Jul 8th, 2014


If you want a hiking trip overflowing with varied habitats, great company and food then this is the trip for you. The Heaphy Track is a five-day walking trip capped off with a day of travel back to your starting point.

Diversity is a key feature of the Heaphy Track, and for me the variety was apparent from the first day. The trail wound through a landscape of dense forest that is a mix of podocarp and beech trees. The birdlife was amazing. They sang their hearts out to me as I climbed up to 910 metres above sea level. I stopped to take photos, enjoy the views and chattered away with my fellow walkers.

My nightly accommodation was in the new Department of Conservation huts. They are very warm and comfortable, especially after dining on a cheese board and sumptuous dinner of roast lamb. I chose to camp outside and as I drifted off to sleep I could hear kiwis calling.

On Day 2 I woke up to rain, but it didn’t dampen my spirits. I crossed the Gouland Downs with my eyes peeled for the native carnivorous snails Powelliphanta. These snails are beautiful and they range in dimension from the size of your little fingernail through to about 5 centimetres in diameter. At lunch the group cranked up a fire and we warmed ourselves with hot soup and sandwiches.

A frosty morning greeted me on Day 3 but I was all primed, ready to go. This was going to be a big day for us; we had 24 kilometres to cover. The hiking was gorgeous. I was rewarded by a changing landscape of subalpine vegetation, podocarp forest and a subtropical coast of nikau palms.

Day 4 was an easy day after the hiking of Day 3. The group enjoyed a gentle wander off the coast. My views at stops along the way were peppered by giant northern rata trees and masses of nikau palms.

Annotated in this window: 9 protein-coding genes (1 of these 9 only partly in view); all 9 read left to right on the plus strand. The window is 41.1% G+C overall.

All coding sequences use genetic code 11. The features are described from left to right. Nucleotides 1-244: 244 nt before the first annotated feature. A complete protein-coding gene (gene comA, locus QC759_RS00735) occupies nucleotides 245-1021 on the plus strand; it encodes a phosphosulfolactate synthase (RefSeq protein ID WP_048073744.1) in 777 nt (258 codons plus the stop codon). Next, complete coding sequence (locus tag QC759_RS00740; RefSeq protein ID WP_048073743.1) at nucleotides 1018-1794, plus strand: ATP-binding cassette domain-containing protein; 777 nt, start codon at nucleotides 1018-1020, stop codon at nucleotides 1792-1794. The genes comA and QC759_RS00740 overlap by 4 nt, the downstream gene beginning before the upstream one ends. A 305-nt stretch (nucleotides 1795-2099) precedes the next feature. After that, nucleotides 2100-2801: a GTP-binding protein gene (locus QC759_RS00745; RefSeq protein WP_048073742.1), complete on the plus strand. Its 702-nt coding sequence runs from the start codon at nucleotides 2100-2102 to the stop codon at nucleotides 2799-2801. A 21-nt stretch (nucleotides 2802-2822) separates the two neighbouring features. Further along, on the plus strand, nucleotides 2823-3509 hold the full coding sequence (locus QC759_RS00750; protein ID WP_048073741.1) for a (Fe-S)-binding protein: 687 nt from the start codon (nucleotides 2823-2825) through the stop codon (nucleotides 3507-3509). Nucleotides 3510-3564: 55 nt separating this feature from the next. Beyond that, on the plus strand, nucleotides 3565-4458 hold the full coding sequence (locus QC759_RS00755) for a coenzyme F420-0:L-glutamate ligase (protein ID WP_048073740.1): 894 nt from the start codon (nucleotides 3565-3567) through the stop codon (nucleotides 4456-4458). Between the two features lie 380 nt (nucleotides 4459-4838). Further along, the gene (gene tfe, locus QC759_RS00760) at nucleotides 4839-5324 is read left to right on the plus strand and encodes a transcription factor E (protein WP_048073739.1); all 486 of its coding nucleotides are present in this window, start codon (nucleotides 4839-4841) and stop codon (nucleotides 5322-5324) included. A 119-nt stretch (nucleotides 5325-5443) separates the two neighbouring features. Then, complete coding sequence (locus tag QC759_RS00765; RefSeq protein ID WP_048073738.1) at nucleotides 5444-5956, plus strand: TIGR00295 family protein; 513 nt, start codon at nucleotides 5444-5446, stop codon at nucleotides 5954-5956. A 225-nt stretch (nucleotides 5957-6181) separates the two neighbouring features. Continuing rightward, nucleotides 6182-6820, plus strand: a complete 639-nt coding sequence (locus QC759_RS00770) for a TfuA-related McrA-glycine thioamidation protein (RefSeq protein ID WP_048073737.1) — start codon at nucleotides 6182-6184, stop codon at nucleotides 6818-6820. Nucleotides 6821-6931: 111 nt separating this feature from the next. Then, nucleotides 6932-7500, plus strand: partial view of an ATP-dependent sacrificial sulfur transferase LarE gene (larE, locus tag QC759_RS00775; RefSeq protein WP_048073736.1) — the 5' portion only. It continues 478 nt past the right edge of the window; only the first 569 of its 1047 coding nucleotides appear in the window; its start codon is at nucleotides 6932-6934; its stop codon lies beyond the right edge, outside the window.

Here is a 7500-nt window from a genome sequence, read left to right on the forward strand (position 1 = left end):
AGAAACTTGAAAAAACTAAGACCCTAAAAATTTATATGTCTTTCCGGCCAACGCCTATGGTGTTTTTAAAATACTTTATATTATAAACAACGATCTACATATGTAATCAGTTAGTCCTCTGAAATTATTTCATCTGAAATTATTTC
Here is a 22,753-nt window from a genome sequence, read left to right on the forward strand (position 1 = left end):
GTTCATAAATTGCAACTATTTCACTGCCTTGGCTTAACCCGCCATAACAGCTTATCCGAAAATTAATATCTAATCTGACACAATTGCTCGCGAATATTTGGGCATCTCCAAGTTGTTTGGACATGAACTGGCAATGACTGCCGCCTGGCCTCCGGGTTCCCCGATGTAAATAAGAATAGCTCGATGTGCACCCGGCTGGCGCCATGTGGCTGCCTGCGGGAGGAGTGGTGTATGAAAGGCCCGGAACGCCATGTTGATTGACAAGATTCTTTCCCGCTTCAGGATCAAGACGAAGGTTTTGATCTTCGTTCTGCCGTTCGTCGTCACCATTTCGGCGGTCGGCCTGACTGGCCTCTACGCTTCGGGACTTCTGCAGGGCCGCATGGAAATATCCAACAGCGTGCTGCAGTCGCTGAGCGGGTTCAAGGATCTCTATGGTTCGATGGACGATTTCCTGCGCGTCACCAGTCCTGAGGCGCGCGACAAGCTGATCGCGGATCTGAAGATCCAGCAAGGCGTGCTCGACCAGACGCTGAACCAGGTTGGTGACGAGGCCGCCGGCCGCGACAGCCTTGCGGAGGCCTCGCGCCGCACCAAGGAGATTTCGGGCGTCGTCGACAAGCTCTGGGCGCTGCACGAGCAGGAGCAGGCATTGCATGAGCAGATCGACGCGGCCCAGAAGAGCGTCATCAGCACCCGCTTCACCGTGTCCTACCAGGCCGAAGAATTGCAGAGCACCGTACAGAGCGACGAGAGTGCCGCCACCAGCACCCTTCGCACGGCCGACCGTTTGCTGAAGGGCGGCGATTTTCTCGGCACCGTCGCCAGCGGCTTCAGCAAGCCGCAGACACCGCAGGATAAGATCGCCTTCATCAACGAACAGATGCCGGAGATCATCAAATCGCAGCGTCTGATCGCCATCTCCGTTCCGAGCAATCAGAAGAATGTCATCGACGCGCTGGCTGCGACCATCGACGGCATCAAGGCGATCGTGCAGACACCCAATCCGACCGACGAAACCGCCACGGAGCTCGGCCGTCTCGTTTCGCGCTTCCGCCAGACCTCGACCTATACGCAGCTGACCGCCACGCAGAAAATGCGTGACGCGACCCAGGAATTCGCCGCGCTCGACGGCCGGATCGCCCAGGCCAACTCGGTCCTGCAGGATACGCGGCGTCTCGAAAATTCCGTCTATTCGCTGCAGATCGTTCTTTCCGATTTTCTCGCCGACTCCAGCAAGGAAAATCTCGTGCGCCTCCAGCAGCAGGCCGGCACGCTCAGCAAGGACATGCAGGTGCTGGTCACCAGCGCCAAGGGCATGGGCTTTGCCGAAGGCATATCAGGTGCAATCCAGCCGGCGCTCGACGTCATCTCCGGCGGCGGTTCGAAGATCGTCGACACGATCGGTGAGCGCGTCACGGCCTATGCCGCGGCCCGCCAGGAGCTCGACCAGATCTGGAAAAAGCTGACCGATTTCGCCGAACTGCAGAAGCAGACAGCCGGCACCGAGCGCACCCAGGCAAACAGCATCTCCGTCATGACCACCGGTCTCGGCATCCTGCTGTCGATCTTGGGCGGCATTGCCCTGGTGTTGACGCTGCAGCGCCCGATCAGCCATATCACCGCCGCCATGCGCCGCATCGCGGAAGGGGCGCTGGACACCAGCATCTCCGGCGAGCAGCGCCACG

Arriving at my destination it was down to the river for a quick swim and freshen up before lunch. The evening’s dinner needed to be collected so I wandered to the beach to hunt for mussels. The menu of the night listed fresh mussels, fresh fish and salad, all washed down with wine (the fish, salad and wine were walked in the back entrance by our driver). It was a sensation on my taste buds after a few days of hiking in the hills.

The final day of walking had me meandering along the coast. It was fantastic walking with the waves rushing in and out and crashing against the rocks. I wasn’t even remotely tempted for a swim because I could actually hear stones being pulled back off the beach by the strong current.

As I journeyed back to Nelson and Motueka via the Buller Gorge on Day 6, I reflected on the beautiful 82 kilometre-trail I had just hiked. Saying our final farewells we departed for Australia, the North Island, and Christchurch, our heads full of fantastic memories and great stories of our adventure. Having experienced such a range of sights, I felt like I had visited three worlds in one trip, and had a wonderful time worth reliving to anybody that wants to listen.

Anne footer new


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